According to Navy policy guidance released last fall, a sailor must receive a doctor's diagnosis of medical necessity and command approval to begin the gender transition process, which can take a variety of forms, from counseling and hormone therapy to surgery. Sailors must also prove they can pass the physical standards and requirements of the gender to which they are transitioning.
The Rand report describes the cost associated with providing gender reassignment surgery and other medical care to transgender troops as "relatively low."
Providing health care coverage to transgender personnel would marginally increase the active component's health care costs by between $2.4 million and $8.4 million annually -- raising overall health care costs by between 0.04 percent to 0.13 percent, according to the study.
Lawmakers, advocates and others quickly reacted to the news of the president's announcement.
Sen. Kirsten Gillibrand, a Democrat from New York and a member of the Senate Armed Services Committee, described the move as "outrageous."
"This morning, transgender service members put on uniform and showed up to their military duties only to be told (on Twitter, no less) that their Commander in Chief doesn't want them in any capacity -- it's outrageous!" she said. "This new decision is harmful and misguided. It weakens -- not strengthens -- our military. And I’ll do everything in my power to fight it."
Sen. John McCain, a Republican from Arizona and the panel's chairman, said Trump's tweet "is yet another example of why major policy announcements should not be made via Twitter."
The 80-year-old senator, who was recently diagnosed with brain cancer, added, “The Department of Defense is currently conducting a study on the medical obligations it would incur, the impact on military readiness, and related questions associated with the accession of transgender individuals who are not currently serving in uniform and wish to join the military. I do not believe that any new policy decision is appropriate until that study is complete and thoroughly reviewed by the Secretary of Defense, our military leadership, and the Congress."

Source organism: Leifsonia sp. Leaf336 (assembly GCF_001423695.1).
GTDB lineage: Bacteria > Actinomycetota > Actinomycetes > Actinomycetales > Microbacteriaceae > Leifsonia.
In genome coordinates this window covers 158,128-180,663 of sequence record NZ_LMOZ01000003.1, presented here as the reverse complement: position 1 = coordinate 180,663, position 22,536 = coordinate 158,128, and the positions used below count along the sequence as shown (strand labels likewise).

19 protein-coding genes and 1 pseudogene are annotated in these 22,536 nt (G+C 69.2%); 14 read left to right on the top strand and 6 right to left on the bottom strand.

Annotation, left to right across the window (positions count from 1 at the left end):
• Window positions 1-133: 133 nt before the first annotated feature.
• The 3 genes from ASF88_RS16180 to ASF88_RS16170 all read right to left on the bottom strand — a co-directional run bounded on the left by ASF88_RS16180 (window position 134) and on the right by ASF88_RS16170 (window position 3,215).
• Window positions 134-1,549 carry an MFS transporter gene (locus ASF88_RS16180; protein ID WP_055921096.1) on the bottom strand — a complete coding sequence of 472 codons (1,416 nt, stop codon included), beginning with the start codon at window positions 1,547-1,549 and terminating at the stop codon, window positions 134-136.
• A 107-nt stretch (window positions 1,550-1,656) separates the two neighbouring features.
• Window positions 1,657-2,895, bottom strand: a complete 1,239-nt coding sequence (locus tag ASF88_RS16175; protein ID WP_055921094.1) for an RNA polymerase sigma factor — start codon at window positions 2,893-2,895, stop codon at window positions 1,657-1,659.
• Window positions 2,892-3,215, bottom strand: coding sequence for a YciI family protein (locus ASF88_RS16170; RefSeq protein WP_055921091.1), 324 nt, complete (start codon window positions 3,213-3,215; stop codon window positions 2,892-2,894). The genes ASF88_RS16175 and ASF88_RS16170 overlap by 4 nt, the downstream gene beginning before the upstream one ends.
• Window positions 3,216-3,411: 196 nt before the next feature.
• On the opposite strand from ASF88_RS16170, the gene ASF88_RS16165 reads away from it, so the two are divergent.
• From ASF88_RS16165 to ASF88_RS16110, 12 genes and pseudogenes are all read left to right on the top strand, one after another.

Tony Perkins, a Marine veteran and president of the Family Research Council, a Christian public policy ministry in Washington D.C., praised Trump's move.
"I applaud President Trump for keeping his promise to return to military priorities -- and not continue the social experimentation of the Obama era that has crippled our nation's military," Perkins said in a statement. "The military can now focus its efforts on preparing to fight and win wars rather than being used to advance the Obama social agenda."
Aaron Belkin, director of the Palm Center in San Francisco, which promotes the study of lesbian, gay, bisexual, and transgender people in the armed forces, described the president's announcement as "a shocking and ignorant attack."
"As we know from the sad history of that discredited policy, discrimination harms military readiness," Belkin said in a statement, referring to DADT. "This is a shocking and ignorant attack on our military and on transgender troops who have been serving honorably and effectively for the past year."
-- Richard Sisk and Hope Hodge Seck contributed to this report.